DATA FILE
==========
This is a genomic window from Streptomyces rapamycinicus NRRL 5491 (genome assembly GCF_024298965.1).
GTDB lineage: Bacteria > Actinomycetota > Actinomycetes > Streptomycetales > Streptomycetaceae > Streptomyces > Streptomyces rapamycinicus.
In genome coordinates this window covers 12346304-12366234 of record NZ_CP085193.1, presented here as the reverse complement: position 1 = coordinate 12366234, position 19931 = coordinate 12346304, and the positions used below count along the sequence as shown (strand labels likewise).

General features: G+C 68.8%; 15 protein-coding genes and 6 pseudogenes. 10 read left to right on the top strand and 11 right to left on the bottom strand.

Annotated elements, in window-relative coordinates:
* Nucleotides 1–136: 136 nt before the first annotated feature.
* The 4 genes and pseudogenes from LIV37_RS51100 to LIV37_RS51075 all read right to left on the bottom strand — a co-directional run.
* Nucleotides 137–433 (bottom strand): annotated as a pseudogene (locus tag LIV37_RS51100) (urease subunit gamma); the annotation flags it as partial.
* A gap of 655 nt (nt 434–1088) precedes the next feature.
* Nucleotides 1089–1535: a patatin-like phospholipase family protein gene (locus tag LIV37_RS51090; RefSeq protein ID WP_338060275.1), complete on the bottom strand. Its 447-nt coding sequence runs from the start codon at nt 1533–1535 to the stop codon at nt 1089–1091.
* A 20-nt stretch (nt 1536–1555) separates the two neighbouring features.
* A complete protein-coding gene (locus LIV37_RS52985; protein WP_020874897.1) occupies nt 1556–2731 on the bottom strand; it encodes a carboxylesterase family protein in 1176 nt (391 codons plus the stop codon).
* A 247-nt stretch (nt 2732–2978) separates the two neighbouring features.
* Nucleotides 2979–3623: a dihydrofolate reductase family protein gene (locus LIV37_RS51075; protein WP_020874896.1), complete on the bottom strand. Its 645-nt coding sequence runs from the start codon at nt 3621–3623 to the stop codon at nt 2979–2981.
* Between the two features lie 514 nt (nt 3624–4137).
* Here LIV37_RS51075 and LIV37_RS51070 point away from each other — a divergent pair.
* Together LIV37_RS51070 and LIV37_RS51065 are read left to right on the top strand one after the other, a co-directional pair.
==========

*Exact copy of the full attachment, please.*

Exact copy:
This is a genomic window from Streptomyces rapamycinicus NRRL 5491 (genome assembly GCF_024298965.1).
GTDB lineage: Bacteria > Actinomycetota > Actinomycetes > Streptomycetales > Streptomycetaceae > Streptomyces > Streptomyces rapamycinicus.
In genome coordinates this window covers 12346304-12366234 of record NZ_CP085193.1, presented here as the reverse complement: position 1 = coordinate 12366234, position 19931 = coordinate 12346304, and the positions used below count along the sequence as shown (strand labels likewise).

General features: G+C 68.8%; 15 protein-coding genes and 6 pseudogenes. 10 read left to right on the top strand and 11 right to left on the bottom strand.

Annotated elements, in window-relative coordinates:
* Nucleotides 1–136: 136 nt before the first annotated feature.
* The 4 genes and pseudogenes from LIV37_RS51100 to LIV37_RS51075 all read right to left on the bottom strand — a co-directional run.
* Nucleotides 137–433 (bottom strand): annotated as a pseudogene (locus tag LIV37_RS51100) (urease subunit gamma); the annotation flags it as partial.
* A gap of 655 nt (nt 434–1088) precedes the next feature.
* Nucleotides 1089–1535: a patatin-like phospholipase family protein gene (locus tag LIV37_RS51090; RefSeq protein ID WP_338060275.1), complete on the bottom strand. Its 447-nt coding sequence runs from the start codon at nt 1533–1535 to the stop codon at nt 1089–1091.
* A 20-nt stretch (nt 1536–1555) separates the two neighbouring features.
* A complete protein-coding gene (locus LIV37_RS52985; protein WP_020874897.1) occupies nt 1556–2731 on the bottom strand; it encodes a carboxylesterase family protein in 1176 nt (391 codons plus the stop codon).
* A 247-nt stretch (nt 2732–2978) separates the two neighbouring features.
* Nucleotides 2979–3623: a dihydrofolate reductase family protein gene (locus LIV37_RS51075; protein WP_020874896.1), complete on the bottom strand. Its 645-nt coding sequence runs from the start codon at nt 3621–3623 to the stop codon at nt 2979–2981.
* Between the two features lie 514 nt (nt 3624–4137).
* Here LIV37_RS51075 and LIV37_RS51070 point away from each other — a divergent pair.
* Together LIV37_RS51070 and LIV37_RS51065 are read left to right on the top strand one after the other, a co-directional pair.